...McCluskey was the Director of Public & Political Affairs for the Connecticut State Police Union from 1989-1997. He was the Staff Representative for the University Health Professionals, representing the nurses at UCONN Health Center from 1997-2001. Currently, he is the Education Coordinator for the Connecticut State Employees Association. Among his community service activities, he is a Vice President of the Greater Hartford Labor Council..."


ThemDems, I guess the media musta passed on this one, huh?

Nutmeg Nut said...

Chris Donovan did it, too, at the "Four Cs" community college union.

"I'm sure the media would have a field day with that"???

Wake up, folks.

ThemDems said...

Well it might be true that someone like McKulski can serve but I don't think he can vote on things directed at unions. He probably advocates his stuff, which is legal in my view but I don't think he can vote. I don't think the media missed anything here becasue the union-busting media would have questioned him on this if there was a problem.

Kerry Guy said...

It's not like McCluskey and Donovan are lawyers who can get no-show jobs with big firms. In a part-time legislature, people need to make ends meet.

Anonymous said...

David McCluskey votes on labor issues all the time; which is fine...these people are allowed to have jobs outside of their position, in fact, in a part time legislature it's required. Does this mean lawyers can't vote on constiuitional issues? Doctors, who are elected officials, can't vote on health care issues? McCluskey was elected by an electorate that knows who he works for...naturally you have to assume he advocates for what he knows and believes in. Isn't this the crux of democracy?

Also, the whole water ski incident is so ridiculously old...really? that's the best argument we have against jodi? her son, over 10 years ago, was on a stolen watercraft...that's the best we got? Come on people...lets do better than this.

Anonymous said...

At least there is no one at the legislature who introduces bills to directly benefit their employers. Oops. Well, I’m glad there is no one who is paid to be a fundraiser for a non-profit and uses their public office to solicit from lobbyists for that non-profit. Darn, that’s not true either.

Anonymous said...

"Look for the union label...., whenever you buy a state legislator...."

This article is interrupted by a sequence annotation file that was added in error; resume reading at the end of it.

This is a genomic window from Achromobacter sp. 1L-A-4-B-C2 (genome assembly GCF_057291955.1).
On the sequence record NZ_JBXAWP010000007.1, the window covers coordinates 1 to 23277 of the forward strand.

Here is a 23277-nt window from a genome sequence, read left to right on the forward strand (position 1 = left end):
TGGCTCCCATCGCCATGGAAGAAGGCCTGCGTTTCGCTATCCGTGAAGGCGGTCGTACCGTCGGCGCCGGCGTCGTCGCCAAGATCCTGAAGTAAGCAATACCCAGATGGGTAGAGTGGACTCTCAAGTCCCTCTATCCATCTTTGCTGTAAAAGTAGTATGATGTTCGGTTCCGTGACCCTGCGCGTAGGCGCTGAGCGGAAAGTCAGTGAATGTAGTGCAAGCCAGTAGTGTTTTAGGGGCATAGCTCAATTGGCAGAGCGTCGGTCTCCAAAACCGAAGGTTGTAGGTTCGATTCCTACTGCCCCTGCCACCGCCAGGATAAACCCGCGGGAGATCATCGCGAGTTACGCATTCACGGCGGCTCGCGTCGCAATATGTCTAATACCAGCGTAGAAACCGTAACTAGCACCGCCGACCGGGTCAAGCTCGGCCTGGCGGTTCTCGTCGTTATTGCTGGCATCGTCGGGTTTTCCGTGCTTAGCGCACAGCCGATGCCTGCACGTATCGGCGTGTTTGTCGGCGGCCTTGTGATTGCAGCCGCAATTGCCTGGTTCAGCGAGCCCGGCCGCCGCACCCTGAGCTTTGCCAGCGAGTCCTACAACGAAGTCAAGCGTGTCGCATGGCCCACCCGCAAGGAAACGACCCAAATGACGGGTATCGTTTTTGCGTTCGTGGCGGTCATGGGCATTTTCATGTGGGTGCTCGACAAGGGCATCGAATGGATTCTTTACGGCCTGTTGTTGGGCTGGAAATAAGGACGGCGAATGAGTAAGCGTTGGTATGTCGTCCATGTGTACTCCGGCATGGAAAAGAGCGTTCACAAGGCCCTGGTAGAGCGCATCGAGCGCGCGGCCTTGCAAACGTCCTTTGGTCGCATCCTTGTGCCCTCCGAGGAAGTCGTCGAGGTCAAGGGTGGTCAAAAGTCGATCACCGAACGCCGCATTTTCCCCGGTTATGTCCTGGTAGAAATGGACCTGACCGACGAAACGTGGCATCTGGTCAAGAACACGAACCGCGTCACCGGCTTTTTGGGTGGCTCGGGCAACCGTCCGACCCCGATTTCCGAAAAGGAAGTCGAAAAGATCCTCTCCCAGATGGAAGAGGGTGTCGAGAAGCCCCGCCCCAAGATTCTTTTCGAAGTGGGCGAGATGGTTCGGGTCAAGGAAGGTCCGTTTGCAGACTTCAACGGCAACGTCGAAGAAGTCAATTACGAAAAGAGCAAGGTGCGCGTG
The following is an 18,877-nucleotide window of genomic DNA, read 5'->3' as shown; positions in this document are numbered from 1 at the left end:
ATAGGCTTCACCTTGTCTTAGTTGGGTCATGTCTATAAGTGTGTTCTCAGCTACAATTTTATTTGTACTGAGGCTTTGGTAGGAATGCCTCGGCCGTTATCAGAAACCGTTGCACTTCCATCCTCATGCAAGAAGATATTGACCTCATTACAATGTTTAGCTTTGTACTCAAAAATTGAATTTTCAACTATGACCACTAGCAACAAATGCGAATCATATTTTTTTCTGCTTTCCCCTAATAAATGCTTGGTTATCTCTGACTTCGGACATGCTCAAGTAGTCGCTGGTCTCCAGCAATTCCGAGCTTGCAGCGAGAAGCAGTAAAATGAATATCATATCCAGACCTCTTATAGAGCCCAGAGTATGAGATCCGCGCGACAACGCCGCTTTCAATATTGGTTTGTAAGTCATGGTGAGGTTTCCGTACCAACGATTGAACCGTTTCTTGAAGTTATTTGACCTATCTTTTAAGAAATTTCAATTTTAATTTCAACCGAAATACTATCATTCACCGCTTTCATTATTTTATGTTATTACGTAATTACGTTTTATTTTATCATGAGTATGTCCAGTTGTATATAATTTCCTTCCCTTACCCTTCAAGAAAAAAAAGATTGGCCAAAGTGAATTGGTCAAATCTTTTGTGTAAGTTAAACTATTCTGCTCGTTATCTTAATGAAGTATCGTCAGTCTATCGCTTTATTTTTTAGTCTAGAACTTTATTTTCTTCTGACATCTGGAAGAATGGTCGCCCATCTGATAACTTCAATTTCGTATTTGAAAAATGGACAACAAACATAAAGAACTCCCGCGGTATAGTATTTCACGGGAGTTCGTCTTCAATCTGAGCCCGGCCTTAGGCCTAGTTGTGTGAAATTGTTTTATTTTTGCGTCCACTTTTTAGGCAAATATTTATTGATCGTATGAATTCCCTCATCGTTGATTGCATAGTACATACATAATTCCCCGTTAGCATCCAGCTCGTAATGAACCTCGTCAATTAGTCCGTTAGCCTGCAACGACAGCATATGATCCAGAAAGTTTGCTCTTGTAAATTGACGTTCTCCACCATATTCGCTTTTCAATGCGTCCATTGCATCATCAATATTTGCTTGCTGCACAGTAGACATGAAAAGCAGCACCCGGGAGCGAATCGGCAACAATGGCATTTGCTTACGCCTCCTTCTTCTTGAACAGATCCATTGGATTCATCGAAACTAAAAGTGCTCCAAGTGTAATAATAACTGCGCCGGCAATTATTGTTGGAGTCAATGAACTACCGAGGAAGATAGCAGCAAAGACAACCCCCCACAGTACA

new world said...

Anonymous, a lawyer voting on a constitutional issue that might impact some aspect of his work is a lot different than a union executive voting on issues that directly benefit his union. Is there any doubt that when McCluskey casts a vote on a state union issue that it is not intended to benefit his employer? I doubt even he would deny it. Why then are we now saying that contractors and lobbyists are corrupting the process, but union leaders are not?

If what another poster said about Donovan being employed by a union as well is true, then in his role as House Majority Leader he is representing the interests of many more people than just those in his non-competitive district. The electorate has no recourse in this case, and the power of the advocacy he might provide is disproportionate to the number of people who benefit from it. This is literally the definition of a special interest hijacking the process. I disagree with you that this is the crux of democracy. I think it is a terrible distortion of it.

David McCluskey said...

In response to New World, whoever that courageous soul is, I have never denied /hidden the fact that I have worked for state employee unions. It is on the legislative website and my campaign literature.

I have NEVER served on the Labor & Public Employees Committee which has purview over state employee issues; NEVER served on the Appropriations Committee which has purview over the state budget; NEVER served on the Education Committee which has purview over the UCONN Health Center since I used to work for the UCONN Health Professionals Union); NEVER served on the Public Safety Committee which has purview over the CT State Police since I used to work for the State Police Union. The State Ethics Commission did not say I had to do this nor did it even advise me to do it. I did it on my own to avoid potential appearance of conflicts of interest.